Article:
Sometimes the words just get stuck. That’s how Marilyn Langevin defines stuttering. She’s an assistant professor in the Department of Speech Pathology and Audiology, Faculty of Rehabilitation Medicine, at the University of Alberta in Edmonton.
It’s quite normal for preschoolers to have some bumpy speech patterns. They’re at a stage of rapid language development when they’re assimilating new words and figuring out how to string them together in sentences. Stumbles, pauses, fillers such as um, and repeating are part of the process. Experts call this normal disfluency.
A few children — between five and eight percent of the preschool population — have more than a few bumps. A true stutter is characterized by frequent disruptions in the normal flow of speech. According to Langevin, stuttering occurs in these three ways:
• Repetition when a sound or a word is repeated, usually three to five times (“I li-li-li-li-like you.”) • Prolongation when a sound is held (“I liiiike that.”) • Silent blocks when the airflow stops (“I w…[silence]…ant it.”)
Scientists have yet to nail down a cause of stuttering. However, Langevin says that there are some myths out there that need to be dispelled.
Stuttering is not the result of bad parenting or related to a nervous or shy temperament (though anxiety can trigger an episode).
Stuttering does tend to run in families, which suggests that genetics plays a role. Brain-imaging studies are yielding more clues to the origins of stuttering, says Langevin, who is acting executive director of the Institute for Stuttering Treatment and Research.
The most up-to-date research is showing that stuttering is a neurophysiological disorder. To produce words, the brain sends messages to the vocal chords, lips, tongue and jaw, which feed information back to the brain. In a person who stutters, there’s a glitch in the system.
More than half of preschoolers who stutter outgrow it. “The problem is there’s no way to predict which children will do so,” says Langevin. “If parents are at all concerned, they should get in touch with a speech therapist because early detection is very important.”
Deciding whether to begin therapy or take a wait-and-see approach depends on the severity of the stutter, how long the child has been doing it, the social impact and the concern of the parents, says Langevin. There can be social consequences for kids who stutter, including teasing and withdrawal from play.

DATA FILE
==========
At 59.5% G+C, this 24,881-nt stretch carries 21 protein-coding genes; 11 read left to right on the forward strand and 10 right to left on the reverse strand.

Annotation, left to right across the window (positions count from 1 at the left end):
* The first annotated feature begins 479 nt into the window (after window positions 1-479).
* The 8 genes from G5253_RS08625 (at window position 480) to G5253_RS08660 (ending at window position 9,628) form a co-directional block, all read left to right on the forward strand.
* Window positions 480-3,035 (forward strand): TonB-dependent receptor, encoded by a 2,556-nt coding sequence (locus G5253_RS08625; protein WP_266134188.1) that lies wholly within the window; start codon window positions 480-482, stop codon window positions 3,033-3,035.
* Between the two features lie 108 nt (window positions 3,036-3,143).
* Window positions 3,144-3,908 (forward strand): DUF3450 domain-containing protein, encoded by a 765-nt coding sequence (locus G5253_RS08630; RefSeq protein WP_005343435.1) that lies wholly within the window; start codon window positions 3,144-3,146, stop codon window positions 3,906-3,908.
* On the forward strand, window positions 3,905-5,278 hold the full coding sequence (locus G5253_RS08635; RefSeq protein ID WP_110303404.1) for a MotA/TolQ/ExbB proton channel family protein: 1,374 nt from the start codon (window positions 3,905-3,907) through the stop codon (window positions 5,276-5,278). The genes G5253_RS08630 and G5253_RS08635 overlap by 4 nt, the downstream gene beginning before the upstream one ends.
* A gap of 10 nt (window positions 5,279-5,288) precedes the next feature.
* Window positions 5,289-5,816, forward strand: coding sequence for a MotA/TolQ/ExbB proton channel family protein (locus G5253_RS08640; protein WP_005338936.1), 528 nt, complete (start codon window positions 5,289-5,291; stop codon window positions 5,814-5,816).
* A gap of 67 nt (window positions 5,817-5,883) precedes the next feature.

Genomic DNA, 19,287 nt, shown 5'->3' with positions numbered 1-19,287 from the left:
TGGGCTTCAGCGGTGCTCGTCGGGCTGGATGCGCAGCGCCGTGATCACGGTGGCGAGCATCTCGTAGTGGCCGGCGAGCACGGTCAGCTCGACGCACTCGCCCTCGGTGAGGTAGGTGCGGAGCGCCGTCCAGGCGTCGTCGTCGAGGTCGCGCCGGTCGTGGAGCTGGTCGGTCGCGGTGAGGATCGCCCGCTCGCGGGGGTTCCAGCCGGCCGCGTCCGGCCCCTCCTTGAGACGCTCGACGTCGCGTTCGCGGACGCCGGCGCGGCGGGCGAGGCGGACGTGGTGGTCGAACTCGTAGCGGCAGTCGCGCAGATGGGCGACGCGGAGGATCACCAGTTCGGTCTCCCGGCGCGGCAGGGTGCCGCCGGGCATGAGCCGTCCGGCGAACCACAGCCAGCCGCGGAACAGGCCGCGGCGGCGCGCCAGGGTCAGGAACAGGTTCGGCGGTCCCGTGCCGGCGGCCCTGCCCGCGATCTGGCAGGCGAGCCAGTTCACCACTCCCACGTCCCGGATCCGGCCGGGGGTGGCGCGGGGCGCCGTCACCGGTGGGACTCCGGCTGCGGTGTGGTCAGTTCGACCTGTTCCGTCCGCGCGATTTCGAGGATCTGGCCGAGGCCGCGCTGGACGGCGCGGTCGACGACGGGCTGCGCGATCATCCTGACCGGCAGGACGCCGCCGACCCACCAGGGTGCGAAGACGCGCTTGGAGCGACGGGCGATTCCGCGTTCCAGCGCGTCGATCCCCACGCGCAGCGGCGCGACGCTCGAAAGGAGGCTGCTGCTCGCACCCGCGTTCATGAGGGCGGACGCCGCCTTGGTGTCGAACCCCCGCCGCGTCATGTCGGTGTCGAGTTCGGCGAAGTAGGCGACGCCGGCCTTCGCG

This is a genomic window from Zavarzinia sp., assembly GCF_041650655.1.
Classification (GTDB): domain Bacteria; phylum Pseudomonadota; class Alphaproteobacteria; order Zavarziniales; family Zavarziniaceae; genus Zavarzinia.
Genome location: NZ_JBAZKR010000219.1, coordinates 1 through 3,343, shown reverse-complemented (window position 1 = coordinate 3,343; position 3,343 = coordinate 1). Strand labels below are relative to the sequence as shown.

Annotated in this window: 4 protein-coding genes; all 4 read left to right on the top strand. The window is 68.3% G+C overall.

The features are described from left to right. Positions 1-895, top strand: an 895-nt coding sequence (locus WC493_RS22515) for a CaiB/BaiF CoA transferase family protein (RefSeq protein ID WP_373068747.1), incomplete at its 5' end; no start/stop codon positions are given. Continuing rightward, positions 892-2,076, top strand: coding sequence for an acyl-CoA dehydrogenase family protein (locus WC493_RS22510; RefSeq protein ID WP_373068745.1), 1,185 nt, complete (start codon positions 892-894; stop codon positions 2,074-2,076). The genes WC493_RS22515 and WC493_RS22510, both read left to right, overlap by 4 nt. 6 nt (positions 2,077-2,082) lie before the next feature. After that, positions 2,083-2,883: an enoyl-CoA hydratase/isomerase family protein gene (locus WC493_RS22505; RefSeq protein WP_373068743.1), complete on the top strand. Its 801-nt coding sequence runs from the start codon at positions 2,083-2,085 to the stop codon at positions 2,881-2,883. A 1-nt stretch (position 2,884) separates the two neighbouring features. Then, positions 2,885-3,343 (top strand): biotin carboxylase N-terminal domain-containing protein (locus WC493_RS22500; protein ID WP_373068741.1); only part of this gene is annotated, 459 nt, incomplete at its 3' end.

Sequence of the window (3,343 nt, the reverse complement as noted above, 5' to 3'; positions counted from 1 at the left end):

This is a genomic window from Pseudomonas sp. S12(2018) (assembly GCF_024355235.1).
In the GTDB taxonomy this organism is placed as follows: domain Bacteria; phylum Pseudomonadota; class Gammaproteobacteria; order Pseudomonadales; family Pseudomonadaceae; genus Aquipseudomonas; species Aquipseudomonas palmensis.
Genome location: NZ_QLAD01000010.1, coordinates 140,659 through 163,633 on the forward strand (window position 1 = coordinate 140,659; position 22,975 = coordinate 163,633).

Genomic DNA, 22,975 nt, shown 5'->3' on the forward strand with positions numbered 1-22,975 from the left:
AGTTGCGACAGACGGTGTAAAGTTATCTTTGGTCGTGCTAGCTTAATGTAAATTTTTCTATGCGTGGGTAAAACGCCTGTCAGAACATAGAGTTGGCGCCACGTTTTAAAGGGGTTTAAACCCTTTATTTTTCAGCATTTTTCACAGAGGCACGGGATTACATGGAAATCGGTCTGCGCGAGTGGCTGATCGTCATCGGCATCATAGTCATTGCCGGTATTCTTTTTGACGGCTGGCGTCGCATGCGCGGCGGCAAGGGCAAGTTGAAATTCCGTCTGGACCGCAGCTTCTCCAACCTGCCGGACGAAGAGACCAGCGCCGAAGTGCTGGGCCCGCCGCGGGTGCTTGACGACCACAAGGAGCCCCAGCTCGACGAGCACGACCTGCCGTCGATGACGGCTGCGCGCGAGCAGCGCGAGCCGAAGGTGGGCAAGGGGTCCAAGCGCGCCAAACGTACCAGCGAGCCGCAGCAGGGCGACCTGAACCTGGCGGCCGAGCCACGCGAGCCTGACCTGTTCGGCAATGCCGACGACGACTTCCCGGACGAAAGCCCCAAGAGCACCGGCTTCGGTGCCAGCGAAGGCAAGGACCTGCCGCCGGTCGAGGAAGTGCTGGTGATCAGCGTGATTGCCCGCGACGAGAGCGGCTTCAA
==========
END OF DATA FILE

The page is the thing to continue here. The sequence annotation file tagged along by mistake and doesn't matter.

A speech therapist will recommend either direct therapy with the child, or indirect therapy, where the parents are taught ways to help their child reduce stuttering.
The most important thing, says Langevin, is to focus on what a child is saying, rather than how he’s saying it. Here are some other ways to encourage more fluent speech:
Offer to help if he’s really stuck Most of the time it’s best to let a stutterer finish what he’s saying, but don’t let it get to the point of real distress. If he’s really struggling, say, “I see that word is really stuck. Say it with me...”
Model a relaxed approach Stutterers do best when the pace is relaxed. Speak calmly (like Mr. Rogers) and take pauses. If a child is having a really bad episode, ask simple questions that require only one-word answers (“Did you have ice cream at Grandma’s?” and “Was it chocolate?”).
Make time to talk The best gift parents can give a child who stutters is a few minutes of unhurried conversation every day, says Langevin. “The worst thing you can do, if you’re rushing to make dinner or get out the door, is to say, ‘Spit it out.’” Instead, she says, ask him to hold the thought. When you can be relaxed and focused, say, “You were telling me about going to the park with Daddy. What happened while you were there?”
Expect good days and bad days Stuttering can wax and wane at this stage. A sudden increase can result from tiredness, sickness or a growth spurt in language development, as kids add words to their vocabulary or begin to put more complex sentences together.
These websites can help if your child is struggling with a stutter:
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